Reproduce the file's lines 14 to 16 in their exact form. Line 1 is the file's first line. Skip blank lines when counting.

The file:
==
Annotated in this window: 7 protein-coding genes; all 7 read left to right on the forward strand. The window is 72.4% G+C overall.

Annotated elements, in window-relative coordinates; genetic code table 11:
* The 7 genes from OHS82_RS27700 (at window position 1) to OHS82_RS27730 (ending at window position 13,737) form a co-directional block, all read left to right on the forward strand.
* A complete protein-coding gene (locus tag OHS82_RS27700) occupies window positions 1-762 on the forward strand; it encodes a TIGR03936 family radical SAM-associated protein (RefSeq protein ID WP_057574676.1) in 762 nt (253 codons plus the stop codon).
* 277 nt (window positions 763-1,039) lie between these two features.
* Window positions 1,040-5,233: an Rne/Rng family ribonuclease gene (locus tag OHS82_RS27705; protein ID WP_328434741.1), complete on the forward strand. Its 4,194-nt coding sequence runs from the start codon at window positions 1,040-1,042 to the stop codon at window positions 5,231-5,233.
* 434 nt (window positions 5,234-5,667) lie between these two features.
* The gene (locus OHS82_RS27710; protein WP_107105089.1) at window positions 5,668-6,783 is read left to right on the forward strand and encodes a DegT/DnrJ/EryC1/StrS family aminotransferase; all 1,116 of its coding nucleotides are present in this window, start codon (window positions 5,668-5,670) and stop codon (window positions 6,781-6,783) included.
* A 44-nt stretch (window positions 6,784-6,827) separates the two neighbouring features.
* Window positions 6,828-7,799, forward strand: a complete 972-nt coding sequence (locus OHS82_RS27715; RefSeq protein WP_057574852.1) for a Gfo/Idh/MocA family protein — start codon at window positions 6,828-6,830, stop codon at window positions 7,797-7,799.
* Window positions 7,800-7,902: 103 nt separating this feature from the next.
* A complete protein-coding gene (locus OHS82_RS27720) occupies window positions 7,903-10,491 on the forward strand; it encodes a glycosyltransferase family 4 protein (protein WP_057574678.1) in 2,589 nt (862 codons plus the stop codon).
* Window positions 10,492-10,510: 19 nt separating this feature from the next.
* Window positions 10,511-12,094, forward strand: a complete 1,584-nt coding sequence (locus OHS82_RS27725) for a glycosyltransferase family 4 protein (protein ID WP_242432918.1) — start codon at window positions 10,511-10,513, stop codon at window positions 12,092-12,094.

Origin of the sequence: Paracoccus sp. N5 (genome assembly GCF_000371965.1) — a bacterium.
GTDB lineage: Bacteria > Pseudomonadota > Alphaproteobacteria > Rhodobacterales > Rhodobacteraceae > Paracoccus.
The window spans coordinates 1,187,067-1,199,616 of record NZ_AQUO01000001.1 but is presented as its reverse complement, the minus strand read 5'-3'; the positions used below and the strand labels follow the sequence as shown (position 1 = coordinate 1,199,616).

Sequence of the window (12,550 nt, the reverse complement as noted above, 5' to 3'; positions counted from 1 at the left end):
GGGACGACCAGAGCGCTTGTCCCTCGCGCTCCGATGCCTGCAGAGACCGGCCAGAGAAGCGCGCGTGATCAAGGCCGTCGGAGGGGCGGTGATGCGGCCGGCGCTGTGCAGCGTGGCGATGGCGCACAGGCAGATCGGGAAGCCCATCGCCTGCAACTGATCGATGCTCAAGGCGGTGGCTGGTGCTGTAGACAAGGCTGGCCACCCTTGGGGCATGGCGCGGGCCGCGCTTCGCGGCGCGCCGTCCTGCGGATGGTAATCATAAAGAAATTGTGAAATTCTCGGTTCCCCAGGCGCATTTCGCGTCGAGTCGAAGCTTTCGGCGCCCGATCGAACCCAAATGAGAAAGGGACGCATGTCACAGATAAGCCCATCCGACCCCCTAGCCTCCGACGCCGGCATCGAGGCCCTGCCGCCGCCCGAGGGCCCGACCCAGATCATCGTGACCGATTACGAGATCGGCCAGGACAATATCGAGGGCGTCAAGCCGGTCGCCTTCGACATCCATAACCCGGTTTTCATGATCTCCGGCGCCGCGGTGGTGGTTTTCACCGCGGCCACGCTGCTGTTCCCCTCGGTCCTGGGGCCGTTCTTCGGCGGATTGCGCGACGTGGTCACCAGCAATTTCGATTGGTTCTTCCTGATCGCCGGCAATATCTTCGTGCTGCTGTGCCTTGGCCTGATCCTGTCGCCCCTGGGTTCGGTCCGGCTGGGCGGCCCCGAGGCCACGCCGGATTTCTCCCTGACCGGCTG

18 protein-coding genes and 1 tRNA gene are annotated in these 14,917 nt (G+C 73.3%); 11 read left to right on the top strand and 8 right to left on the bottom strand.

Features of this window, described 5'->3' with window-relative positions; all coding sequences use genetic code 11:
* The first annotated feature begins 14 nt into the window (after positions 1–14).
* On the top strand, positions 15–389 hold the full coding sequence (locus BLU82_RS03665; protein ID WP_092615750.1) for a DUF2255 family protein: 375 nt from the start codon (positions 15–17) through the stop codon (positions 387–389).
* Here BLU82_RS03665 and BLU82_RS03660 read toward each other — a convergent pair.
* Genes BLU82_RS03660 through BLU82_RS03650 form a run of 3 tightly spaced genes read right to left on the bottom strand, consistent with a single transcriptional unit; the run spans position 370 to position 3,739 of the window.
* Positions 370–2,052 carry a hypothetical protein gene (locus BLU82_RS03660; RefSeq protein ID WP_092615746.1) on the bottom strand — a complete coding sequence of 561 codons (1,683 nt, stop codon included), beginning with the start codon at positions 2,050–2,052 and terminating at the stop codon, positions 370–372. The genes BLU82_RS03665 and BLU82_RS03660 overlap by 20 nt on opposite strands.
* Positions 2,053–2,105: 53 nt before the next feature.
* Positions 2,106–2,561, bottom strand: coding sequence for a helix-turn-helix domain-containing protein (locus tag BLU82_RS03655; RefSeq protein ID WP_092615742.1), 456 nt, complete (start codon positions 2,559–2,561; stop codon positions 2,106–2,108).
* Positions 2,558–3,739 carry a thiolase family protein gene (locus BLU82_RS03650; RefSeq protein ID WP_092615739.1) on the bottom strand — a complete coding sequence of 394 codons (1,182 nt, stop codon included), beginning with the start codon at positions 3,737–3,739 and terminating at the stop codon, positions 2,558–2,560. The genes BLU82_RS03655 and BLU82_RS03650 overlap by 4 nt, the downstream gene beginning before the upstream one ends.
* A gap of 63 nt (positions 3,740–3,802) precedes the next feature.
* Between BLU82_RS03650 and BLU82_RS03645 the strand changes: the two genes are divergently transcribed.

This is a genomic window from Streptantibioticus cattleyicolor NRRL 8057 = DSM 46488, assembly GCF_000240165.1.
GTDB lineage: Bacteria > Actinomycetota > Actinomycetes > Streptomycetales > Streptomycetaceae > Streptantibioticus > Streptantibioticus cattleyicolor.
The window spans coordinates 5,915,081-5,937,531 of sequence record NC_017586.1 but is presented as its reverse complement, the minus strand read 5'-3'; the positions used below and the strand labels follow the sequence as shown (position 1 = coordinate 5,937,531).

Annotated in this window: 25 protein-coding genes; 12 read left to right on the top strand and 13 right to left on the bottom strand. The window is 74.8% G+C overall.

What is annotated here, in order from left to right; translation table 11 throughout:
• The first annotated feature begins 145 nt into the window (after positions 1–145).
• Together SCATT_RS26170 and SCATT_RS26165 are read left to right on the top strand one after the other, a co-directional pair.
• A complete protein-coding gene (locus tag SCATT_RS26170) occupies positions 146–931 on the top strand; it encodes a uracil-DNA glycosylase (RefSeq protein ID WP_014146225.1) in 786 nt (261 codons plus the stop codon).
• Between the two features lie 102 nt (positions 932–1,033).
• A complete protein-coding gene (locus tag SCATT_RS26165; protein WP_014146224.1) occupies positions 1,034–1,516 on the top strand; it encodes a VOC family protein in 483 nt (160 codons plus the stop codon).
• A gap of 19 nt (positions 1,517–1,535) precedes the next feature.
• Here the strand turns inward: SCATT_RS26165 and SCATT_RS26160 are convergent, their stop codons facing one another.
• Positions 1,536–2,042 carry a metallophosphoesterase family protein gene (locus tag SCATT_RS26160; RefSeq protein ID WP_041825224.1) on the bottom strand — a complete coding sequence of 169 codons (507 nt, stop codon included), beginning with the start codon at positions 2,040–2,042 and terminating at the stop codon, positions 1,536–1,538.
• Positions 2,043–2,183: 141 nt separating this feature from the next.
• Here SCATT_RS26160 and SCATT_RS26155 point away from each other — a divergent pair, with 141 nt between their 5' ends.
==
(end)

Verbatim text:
* Window positions 10,511-12,094, forward strand: a complete 1,584-nt coding sequence (locus OHS82_RS27725) for a glycosyltransferase family 4 protein (protein ID WP_242432918.1) — start codon at window positions 10,511-10,513, stop codon at window positions 12,092-12,094.

Origin of the sequence: Paracoccus sp. N5 (genome assembly GCF_000371965.1) — a bacterium.
GTDB lineage: Bacteria > Pseudomonadota > Alphaproteobacteria > Rhodobacterales > Rhodobacteraceae > Paracoccus.